The image for Day 154 of the VM_365 project shows a 2nd to 3rd century Roman seal-box lid, found in the excavation of the Roman villa at Minster.
Seal-boxes were small bronze containers, used to seal the openings of documents and parcels. The box protected inside an impression made in a piece of wax from an intaglio seal, a carved image on a hard stone which was perhaps mounted on a signet ring. The wax seal impressions from an intaglio served as private or public signatures, guaranteeing that the contents of the sealed document or parcel were authentic.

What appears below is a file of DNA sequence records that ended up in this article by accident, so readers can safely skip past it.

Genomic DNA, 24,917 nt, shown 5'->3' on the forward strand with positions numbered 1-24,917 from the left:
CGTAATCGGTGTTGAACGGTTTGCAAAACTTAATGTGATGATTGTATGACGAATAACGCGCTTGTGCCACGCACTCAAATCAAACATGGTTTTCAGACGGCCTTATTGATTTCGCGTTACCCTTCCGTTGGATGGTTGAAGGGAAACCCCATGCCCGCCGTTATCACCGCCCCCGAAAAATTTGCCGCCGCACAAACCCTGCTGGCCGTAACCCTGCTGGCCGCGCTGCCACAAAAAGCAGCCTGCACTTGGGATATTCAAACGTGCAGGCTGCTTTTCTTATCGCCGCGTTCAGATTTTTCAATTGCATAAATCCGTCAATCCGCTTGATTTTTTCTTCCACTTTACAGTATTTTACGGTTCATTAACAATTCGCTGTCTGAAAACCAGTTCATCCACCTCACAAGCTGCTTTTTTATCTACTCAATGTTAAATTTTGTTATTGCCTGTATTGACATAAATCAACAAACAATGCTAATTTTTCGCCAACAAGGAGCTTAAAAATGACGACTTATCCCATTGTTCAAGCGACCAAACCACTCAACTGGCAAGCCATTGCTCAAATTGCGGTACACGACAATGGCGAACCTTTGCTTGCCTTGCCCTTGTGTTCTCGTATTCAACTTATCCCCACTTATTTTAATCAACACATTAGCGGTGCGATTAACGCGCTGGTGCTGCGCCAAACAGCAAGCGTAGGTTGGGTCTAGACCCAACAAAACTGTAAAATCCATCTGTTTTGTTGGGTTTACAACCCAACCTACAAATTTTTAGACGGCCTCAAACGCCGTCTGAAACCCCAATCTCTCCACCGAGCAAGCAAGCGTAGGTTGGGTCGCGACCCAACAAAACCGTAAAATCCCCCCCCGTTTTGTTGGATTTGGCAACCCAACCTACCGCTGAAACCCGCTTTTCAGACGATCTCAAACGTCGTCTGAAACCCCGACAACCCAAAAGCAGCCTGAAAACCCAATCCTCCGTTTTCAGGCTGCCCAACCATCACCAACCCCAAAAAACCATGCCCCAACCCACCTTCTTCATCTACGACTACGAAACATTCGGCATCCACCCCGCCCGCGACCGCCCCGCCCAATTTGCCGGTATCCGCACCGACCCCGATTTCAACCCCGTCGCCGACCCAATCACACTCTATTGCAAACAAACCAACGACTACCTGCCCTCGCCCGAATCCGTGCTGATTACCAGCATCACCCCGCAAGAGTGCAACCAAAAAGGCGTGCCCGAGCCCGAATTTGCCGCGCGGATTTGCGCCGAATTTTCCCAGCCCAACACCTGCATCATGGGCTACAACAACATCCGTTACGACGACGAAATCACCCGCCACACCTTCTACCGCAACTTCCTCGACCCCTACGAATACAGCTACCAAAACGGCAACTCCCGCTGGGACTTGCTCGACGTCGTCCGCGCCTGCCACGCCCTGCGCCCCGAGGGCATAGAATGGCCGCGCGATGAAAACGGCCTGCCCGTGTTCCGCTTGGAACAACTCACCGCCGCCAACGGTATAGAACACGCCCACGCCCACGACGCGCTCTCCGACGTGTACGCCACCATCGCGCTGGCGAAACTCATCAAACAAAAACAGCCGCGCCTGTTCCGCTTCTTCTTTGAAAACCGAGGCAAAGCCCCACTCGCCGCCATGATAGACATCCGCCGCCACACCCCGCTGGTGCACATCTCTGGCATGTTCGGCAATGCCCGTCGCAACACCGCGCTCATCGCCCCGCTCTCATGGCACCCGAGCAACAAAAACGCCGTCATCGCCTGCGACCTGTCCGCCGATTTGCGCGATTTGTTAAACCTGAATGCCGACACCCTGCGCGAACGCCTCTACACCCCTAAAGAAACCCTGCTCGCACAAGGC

To secure a parcel, a cord was passed through a central hole in the base of the seal-box forming a loop. The two ends of the cord were wrapped around the parcel and through two additional holes on the underside of the box. The loose ends were passed through the central loop and pulled tight, through two notches either side of the base. The cords were held in place with beeswax and the personal seal iwas pressed into the wax, protected in transit by closing the lid of the seal box over it.
Our example is a leaf shaped seal box lid in bronze, with an enamelled heart shaped design on the lid.
Holmes, S. 1995. Seal-boxes from Roman London. London Archaeologist 7.15, 392-395.